Pan-Seared Copper River Sockeye Salmon, Pink Peppercorns
Blistered Shishito Peppers
The celebration continues! Taste With The Eyes is 4-years-old and we’re splurging with Copper River Salmon. The most expensive fresh salmon is only available for about four weeks of the year, from mid-May through mid-June, when the King salmon swim up the Copper River in Alaska to spawn. At our local Bristol Farms Market, Copper River King Salmon was selling for $50/lb.! At $50/lb. the 8 oz. filet in the photo above would have cost $25. Market factors such as commercial harvest, supply and demand, plus the cost of oil have pushed the price from $40 last season to this all time high of $50.
Even for the crème de la crème of salmon, this price is out of range for most people (myself included). In fact, after speaking with the fishmonger at the market, I learned that they were unable to sell their entire shipment of Copper River King at that price, and some had tragically gone to waste. The good news was that Copper River Sockeye sales went way up, as folks were introduced to this smaller, more plentiful species of salmon. Some say that sockeye has the truest pure salmon flavor and is preferred by aficionados.
Copper River Sockeye Salmon selling for $20/lb. is still expensive but a terrific value nonetheless. Sockeye are leaner than King and not usually my first choice. But fresh Copper River sockeye, has a high oil content developed as a natural survival method. They grow to full size in the ocean over several years then swim up the frigid intense Copper River for almost 300 miles to reach their native spawning grounds. Because they do not feed once they leave salt water, they need plenty of body fat to complete the journey up the long cold river. The sockeye run mid-May through the summer.
The Copper River salmon runs are managed for long-term sustainability by the Alaska Department of Fish and Game. ADF&G monitors sonar counters and fish wheels at several points along the Copper River and counts each salmon heading up the river to ensure an adequate number migrate to spawning grounds to reproduce each year. ADF&G biologists also perform aerial surveys of fishing grounds to count the number of migrating fish throughout the season. When fishery managers see that enough salmon have escaped past the sonars, they open the fishing grounds for commercial harvest for a determined amount of time. (from copperriversalmon.org)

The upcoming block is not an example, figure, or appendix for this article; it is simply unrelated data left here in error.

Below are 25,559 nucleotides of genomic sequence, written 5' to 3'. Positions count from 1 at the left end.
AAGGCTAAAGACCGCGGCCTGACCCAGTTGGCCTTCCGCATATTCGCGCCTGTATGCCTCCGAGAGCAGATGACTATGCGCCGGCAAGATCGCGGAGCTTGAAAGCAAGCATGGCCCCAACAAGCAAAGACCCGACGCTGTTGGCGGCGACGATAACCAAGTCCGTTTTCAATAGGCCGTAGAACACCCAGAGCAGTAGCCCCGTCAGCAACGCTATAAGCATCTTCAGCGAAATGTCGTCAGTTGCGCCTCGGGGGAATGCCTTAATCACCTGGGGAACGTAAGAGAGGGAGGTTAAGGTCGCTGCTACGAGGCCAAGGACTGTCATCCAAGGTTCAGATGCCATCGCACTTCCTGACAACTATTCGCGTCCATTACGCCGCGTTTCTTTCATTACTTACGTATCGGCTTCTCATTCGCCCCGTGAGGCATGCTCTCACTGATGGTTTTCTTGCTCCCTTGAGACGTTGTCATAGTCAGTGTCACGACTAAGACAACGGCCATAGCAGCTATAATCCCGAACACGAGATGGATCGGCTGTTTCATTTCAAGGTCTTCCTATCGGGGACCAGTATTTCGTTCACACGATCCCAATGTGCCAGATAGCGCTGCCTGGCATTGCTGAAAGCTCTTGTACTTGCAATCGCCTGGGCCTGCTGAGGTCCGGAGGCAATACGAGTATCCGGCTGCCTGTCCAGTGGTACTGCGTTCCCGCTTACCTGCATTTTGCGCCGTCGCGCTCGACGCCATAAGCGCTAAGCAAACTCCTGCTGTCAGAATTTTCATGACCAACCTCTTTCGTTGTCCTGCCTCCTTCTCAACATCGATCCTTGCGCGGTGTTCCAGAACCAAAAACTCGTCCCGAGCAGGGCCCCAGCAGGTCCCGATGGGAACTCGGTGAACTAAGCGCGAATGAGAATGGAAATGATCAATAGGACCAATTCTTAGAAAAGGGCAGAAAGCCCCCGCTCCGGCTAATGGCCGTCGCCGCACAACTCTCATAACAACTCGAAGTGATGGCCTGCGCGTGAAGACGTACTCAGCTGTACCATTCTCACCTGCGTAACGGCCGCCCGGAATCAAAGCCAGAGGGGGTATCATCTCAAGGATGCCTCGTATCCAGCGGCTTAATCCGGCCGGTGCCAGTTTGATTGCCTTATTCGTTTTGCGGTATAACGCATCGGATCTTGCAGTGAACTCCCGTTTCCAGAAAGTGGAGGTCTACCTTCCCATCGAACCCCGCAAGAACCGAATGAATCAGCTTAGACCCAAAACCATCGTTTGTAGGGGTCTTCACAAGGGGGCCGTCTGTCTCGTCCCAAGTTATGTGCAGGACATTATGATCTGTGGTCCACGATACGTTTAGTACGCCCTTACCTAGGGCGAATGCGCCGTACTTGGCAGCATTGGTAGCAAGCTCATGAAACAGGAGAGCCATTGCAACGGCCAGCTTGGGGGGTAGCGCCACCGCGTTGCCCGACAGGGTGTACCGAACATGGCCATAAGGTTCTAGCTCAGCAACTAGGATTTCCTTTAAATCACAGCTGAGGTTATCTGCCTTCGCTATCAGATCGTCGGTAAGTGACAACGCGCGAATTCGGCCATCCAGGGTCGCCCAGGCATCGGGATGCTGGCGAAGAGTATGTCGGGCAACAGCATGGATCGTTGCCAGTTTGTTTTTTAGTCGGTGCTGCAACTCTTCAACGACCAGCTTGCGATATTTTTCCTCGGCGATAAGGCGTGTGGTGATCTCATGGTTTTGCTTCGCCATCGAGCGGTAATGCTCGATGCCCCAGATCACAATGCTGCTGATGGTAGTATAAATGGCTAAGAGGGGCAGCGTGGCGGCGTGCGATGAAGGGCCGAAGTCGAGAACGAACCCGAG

Fresh salmon of this quality needs little adornment. The flavor of the fish is rich and the texture is firm. A heavy sauce would detract from the pure salmon experience. Olive oil, salt and pepper are really all that are necessary to fully enjoy this fish. Maybe a squeeze of lemon.
Shaggy California Pepper Trees along Dodson Avenue
The City of Los Angeles has over 700,000 street trees and is purported to be the largest urban forest in the world. In addition to many varieties of palm trees, my neighborhood is home to an abundance of jacarandas and California pepper trees (Schinus molle, native to the Peruvian Andes). Driving home from the market along Dodson Avenue with sockeye and shishito peppers aboard, thinking about how best to prepare the salmon, it struck me that the bright intense berry-flavored peppercorns from the pepper trees might pair extremely well with the rich salmon…
With berry-fruit flavor and a spicy peppery finish, pink peppercorns should be used sparingly. I crushed them by hand and sprinkled them about the cooked sockeye. Pink peppercorns are actually not peppercorns at all, but aromatic berries from the pepper tree. They added a sparkle of flavor, color, and texture to the beautiful salmon filets without being overpowering.
Pan-Seared Copper River Sockeye Salmon
Sockeye salmon is also known as red salmon due to its distinctive color.
Both sides of the salmon are rubbed with olive oil and sprinkled with sea salt.
Place the salmon skin-side down in a hot skillet.
Cook over medium-high heat until the skin becomes crispy.
At this point the fish is almost done cooking.
Flip the filet over and just barely sear the other side to prevent over-cooking.
Celebrating 4 years! Cookbook Giveaway!
You are all too kind! Thank you, friends, for your sweet words and well-wishes on the previous post, Celebrating 4 Years of Taste With The Eyes! If you haven’t had a chance to leave a comment, please stop by here for a chance to win the cookbook of your choice, as a token of my appreciation, now through June 23rd.